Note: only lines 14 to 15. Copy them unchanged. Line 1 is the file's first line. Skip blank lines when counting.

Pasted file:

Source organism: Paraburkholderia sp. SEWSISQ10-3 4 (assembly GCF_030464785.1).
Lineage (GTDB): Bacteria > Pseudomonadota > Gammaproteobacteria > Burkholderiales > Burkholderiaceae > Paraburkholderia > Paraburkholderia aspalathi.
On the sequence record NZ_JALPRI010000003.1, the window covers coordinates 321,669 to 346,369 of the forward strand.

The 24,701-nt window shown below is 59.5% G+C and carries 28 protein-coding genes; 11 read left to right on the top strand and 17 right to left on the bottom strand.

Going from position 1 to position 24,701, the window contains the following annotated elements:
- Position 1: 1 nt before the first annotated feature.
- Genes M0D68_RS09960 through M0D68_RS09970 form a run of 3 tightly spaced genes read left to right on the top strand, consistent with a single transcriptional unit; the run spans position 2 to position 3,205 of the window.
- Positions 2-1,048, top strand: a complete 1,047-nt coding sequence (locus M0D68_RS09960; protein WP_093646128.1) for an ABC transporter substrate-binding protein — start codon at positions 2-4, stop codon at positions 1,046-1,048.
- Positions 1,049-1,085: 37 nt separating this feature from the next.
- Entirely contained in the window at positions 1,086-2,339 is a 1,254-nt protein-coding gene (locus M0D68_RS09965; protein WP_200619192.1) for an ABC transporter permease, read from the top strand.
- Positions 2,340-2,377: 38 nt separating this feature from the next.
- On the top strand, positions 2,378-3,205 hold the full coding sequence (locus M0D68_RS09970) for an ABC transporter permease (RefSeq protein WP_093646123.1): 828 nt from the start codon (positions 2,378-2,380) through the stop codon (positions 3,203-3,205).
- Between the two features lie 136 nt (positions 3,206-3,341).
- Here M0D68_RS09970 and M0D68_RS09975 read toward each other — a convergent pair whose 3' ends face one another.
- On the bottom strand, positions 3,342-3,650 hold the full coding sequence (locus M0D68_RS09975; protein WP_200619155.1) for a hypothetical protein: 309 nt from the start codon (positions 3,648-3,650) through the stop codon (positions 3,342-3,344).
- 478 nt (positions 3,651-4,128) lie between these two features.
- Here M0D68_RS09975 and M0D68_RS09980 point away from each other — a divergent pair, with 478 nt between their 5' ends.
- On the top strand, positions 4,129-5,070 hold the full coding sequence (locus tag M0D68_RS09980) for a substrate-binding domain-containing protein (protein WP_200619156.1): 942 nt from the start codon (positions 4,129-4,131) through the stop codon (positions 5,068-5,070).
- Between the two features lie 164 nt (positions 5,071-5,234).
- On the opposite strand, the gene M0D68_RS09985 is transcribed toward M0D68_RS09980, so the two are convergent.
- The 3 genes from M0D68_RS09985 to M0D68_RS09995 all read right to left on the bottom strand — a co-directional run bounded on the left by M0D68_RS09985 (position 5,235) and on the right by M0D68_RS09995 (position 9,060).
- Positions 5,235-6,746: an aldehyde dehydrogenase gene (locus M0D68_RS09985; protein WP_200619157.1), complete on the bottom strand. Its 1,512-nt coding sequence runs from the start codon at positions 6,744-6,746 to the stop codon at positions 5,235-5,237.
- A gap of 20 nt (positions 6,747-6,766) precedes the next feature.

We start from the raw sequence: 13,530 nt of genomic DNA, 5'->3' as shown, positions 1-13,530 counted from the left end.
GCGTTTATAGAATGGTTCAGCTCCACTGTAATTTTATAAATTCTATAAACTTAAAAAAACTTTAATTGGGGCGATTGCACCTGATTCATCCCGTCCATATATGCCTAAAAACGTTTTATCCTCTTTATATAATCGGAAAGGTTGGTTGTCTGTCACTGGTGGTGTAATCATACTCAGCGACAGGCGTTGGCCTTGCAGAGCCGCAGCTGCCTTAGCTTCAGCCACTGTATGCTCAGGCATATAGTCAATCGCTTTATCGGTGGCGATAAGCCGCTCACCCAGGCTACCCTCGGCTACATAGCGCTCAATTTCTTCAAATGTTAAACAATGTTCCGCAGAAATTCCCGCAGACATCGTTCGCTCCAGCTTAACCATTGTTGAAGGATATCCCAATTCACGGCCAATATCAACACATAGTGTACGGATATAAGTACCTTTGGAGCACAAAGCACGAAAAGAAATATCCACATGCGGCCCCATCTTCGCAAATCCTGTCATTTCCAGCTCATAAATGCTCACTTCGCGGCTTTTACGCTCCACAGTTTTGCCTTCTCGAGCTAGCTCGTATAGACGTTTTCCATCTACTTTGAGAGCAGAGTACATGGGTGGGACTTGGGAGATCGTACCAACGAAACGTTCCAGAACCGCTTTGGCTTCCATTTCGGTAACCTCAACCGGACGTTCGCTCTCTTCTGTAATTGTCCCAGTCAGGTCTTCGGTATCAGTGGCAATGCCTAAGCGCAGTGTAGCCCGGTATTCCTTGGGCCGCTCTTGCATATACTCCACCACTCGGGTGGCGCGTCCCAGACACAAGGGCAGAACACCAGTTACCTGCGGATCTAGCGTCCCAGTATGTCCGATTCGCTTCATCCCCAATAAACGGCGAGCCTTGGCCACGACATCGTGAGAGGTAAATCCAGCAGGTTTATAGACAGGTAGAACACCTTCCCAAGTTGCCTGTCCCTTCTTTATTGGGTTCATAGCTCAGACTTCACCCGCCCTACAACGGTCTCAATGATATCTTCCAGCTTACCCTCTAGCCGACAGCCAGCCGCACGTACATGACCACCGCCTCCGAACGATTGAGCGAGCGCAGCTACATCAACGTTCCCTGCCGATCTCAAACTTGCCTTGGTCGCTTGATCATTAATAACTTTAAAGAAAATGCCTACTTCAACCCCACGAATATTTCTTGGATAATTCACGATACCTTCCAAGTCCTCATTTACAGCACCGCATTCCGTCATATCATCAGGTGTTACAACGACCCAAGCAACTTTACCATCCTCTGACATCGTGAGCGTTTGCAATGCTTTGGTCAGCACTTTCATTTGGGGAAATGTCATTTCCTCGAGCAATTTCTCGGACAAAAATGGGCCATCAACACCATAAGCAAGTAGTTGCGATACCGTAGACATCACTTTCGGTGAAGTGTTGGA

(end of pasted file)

- Here M0D68_RS09970 and M0D68_RS09975 read toward each other — a convergent pair whose 3' ends face one another.
- On the bottom strand, positions 3,342-3,650 hold the full coding sequence (locus M0D68_RS09975; protein WP_200619155.1) for a hypothetical protein: 309 nt from the start codon (positions 3,648-3,650) through the stop codon (positions 3,342-3,344).